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May says ball is in EU’s court as Brexit talks resume

Update: October, 09/2017 - 11:16

LONDON — British Prime Minister Theresa May will tell the European Union today that "the ball is in their court" as her divided government resumes Brexit negotiations in Brussels.

She will use a speech in the House of Commons to urge both sides to show "flexibility" in seeking a deal on Britain’s withdrawal from the EU, her Downing Street office said.

"A new, deep and special partnership between a sovereign United Kingdom and a strong and successful European Union is our ambition and our offer to our European friends," May will say.

"Achieving that partnership will require leadership and flexibility, not just from us but from our friends, the 27 nations of the EU.

"And as we look forward to the next stage, the ball is in their court. But I am optimistic we will receive a positive response."

Six months after May began the two-year process of leaving the EU, negotiations with the European Commission on the terms of the divorce are progressing slowly.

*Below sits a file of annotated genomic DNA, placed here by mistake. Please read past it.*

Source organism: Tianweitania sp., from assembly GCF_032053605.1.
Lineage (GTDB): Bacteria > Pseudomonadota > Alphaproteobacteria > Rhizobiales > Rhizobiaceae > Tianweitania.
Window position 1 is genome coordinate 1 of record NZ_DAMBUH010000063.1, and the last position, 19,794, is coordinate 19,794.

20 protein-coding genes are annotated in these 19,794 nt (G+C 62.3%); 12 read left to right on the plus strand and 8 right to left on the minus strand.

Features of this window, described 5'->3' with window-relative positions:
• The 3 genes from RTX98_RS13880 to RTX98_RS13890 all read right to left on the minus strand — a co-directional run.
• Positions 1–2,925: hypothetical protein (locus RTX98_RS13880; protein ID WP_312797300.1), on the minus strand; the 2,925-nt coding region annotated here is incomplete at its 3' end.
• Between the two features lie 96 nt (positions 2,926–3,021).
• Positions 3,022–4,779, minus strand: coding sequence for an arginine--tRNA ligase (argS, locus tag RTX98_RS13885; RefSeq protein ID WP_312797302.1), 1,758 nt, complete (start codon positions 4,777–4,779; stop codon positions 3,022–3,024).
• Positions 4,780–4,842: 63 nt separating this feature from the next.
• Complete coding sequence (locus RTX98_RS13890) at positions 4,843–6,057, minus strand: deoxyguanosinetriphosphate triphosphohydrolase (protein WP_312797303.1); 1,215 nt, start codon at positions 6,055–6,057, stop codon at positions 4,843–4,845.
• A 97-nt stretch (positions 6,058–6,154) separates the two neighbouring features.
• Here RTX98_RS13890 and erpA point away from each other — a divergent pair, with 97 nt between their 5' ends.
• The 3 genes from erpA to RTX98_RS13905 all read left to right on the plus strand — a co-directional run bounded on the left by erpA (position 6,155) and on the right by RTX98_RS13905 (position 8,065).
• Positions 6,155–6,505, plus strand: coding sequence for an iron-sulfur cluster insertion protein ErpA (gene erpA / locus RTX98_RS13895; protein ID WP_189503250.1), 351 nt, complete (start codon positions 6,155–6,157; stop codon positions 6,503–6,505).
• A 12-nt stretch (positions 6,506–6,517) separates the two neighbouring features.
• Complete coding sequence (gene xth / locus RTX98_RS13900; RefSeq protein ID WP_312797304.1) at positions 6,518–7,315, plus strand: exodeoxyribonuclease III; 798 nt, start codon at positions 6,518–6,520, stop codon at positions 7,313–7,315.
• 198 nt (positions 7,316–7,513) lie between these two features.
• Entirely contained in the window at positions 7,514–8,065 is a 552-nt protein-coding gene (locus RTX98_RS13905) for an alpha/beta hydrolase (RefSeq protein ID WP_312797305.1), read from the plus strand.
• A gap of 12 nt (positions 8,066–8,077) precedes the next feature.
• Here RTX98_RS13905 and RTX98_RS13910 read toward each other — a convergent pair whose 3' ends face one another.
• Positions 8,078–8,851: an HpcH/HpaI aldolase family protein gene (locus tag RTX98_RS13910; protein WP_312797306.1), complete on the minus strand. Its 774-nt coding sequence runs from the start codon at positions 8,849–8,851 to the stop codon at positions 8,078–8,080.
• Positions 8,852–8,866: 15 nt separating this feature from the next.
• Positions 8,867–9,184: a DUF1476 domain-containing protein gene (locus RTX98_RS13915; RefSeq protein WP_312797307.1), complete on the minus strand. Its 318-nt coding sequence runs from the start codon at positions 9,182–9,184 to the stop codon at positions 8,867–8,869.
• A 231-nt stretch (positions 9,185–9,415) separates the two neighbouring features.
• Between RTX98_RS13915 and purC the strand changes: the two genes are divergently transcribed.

In a speech in Florence last month, the prime minister made concessions on Britain’s financial settlement and the rights of EU citizens in a bid to ease the stalemate.

But the European Parliament last week backed a motion stating there had not been enough progress to move onto the next phase of the talks on the future trading relationship.

The MEPs also harshly criticised divisions in the British government over its Brexit plan.

Since losing her parliamentary majority in the June snap election, May has struggled to keep her ministers on message, most notably Foreign Secretary Boris Johnson.

Tensions came to a head on Friday following her disastrous speech to her party conference, with the exposure of a plot by around 30 MPs to try to oust her.

Senior ministers -- including Johnson -- rallied around over the weekend and rumours swirled of a forthcoming cabinet reshuffle in which May could assert her authority.

She flexed her muscles by suspending two Conservative MEPs, Julie Girling and Richard Ashworth, who had backed the European Parliament’s motion to delay trade talks. — AFP


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